Farmers faced with drought
On Jan. 17, Gov. Jerry Brown declared a drought emergency for California, saying it’s facing perhaps the worst drought in more than 100 years.

Snowpack in California’s mountains was 20 percent of normal average, while its largest reservoirs were below record lows, according to a CNN report by Michael Martinez.

California has suffered from “extreme dry conditions” since 2011. The USDA had designated 27 of California’s 58 counties as natural disaster areas because of the drought, according to an article by Kurtis Alexander in the San Francisco Chronicle.

Other Western states are also threatened by drought. According to an article in the Yakima Herald, the USDA had designated moderate drought status for 93 percent of Washington; 75 percent of Oregon is in severe drought.

A report from the University of California – Davis (UC Davis) reinforced that California agriculture is weathering its worst drought in decades due to groundwater reserves.

The study released on July 15 found that the drought – the third most severe on record – is responsible for the greatest water loss ever seen in California agriculture, with river water for Central Valley farms reduced by roughly one-third.

Groundwater pumping is expected to replace most river water losses, with some areas more than doubling their pumping rate over the previous year, the study said. More than 80 percent of this replacement pumping occurs in the San Joaquin Valley and Tulare Basin.

If the drought continues for two more years, groundwater reserves will continue to be used to replace surface water losses, the study said. Pumping ability will slowly decrease, while costs and losses will slowly increase due to groundwater depletion.

Failure to replenish groundwater in wet years continues to reduce groundwater availability to sustain agriculture during drought – a situation lead author Richard Howitt of UC Davis called a “slow-moving train wreck.”

California’s organic dairymen searching for organic feed also faced a grim outlook due to the drought.

High organic feed prices have caused some organic dairies to shut down or switch to conventional milk production.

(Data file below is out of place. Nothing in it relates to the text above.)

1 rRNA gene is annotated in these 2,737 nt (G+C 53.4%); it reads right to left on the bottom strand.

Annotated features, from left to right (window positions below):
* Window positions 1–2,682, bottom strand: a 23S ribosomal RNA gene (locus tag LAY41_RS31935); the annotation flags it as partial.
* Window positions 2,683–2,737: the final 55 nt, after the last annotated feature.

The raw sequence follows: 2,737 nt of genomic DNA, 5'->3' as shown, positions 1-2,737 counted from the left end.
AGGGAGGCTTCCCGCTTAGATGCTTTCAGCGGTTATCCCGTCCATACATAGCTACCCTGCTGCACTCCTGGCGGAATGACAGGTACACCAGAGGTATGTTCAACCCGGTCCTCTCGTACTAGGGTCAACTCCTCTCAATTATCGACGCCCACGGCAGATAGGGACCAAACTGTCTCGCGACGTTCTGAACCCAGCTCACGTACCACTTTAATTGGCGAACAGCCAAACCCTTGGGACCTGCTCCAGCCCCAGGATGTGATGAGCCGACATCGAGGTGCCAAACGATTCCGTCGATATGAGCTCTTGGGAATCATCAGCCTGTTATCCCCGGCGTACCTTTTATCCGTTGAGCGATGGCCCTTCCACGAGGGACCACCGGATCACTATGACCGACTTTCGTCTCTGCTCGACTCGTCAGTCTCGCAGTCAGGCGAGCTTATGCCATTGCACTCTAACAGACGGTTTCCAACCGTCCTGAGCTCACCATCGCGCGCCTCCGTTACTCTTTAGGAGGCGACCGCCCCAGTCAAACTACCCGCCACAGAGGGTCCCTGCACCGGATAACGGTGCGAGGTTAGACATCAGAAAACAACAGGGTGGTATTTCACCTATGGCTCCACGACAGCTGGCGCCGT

The farmers’ difficulties are seen on retail shelves. A CBS San Francisco report from Petaluma showed bare shelves in area supermarkets. One grocery store had a sign attributing the shortage to a nationwide increase in demand. With low water and feed supplies, the store expected the organic milk shortage to continue through December.

Meanwhile, there are signs of drought recovery in Texas. After being hit hard by drought in the last few years, Texas A&M AgriLife Extension Service Specialist Dr. Ellen Jordan said milk production in the Texas Panhandle has increased as a result of rain received since May, according to a recent AgriLife Today article.

“We had a number of very rough years with the drought in 2011 and 2012, and producers kind of held their own,” Jordan said. “Now we are beginning to see a little growth again in our industry. We aren’t seeing so many new farms go in, but some of the dairies that are here have expanded a little bit.

“In addition to seeing an increase in the number of dairy cows in this region, we are processing the milk in this region, so we are keeping additional jobs in this area for economic development,” Jordan said.

Another sign of recovery is declining feed prices. “As that reduction happens, it has really been positive for dairy. We are starting to see that with our soybean and protein costs,” Darren Turley of the Texas Association of Dairymen said in a NewsChannel 10 report. PD

The $24 million expansion was the largest construction project the Alliant Energy Center had ever seen. It replaced 11 barn facilities with two state-of-the-art multi-use pavilions. Photo by Ray Merritt.

karen lee

Karen Lee
Progressive Dairyman